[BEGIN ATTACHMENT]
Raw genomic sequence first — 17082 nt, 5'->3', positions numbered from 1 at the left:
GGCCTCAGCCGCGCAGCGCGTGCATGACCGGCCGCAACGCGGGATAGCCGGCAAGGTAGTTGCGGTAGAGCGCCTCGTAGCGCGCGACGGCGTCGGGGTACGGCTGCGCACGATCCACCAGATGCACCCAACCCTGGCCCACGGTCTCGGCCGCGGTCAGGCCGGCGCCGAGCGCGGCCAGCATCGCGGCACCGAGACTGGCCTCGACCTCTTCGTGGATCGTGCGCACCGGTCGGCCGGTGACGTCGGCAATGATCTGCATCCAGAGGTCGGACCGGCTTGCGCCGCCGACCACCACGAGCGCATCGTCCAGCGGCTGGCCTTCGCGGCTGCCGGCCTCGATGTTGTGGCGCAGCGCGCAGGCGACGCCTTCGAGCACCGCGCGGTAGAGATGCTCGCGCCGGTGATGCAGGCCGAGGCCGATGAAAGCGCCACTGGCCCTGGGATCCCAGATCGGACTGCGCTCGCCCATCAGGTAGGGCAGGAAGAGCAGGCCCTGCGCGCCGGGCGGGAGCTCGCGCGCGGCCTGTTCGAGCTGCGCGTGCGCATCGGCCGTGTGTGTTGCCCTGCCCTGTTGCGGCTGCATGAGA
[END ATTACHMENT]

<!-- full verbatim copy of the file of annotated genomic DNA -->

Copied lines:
Raw genomic sequence first — 17082 nt, 5'->3', positions numbered from 1 at the left:
GGCCTCAGCCGCGCAGCGCGTGCATGACCGGCCGCAACGCGGGATAGCCGGCAAGGTAGTTGCGGTAGAGCGCCTCGTAGCGCGCGACGGCGTCGGGGTACGGCTGCGCACGATCCACCAGATGCACCCAACCCTGGCCCACGGTCTCGGCCGCGGTCAGGCCGGCGCCGAGCGCGGCCAGCATCGCGGCACCGAGACTGGCCTCGACCTCTTCGTGGATCGTGCGCACCGGTCGGCCGGTGACGTCGGCAATGATCTGCATCCAGAGGTCGGACCGGCTTGCGCCGCCGACCACCACGAGCGCATCGTCCAGCGGCTGGCCTTCGCGGCTGCCGGCCTCGATGTTGTGGCGCAGCGCGCAGGCGACGCCTTCGAGCACCGCGCGGTAGAGATGCTCGCGCCGGTGATGCAGGCCGAGGCCGATGAAAGCGCCACTGGCCCTGGGATCCCAGATCGGACTGCGCTCGCCCATCAGGTAGGGCAGGAAGAGCAGGCCCTGCGCGCCGGGCGGGAGCTCGCGCGCGGCCTGTTCGAGCTGCGCGTGCGCATCGGCCGTGTGTGTTGCCCTGCCCTGTTGCGGCTGCATGAGA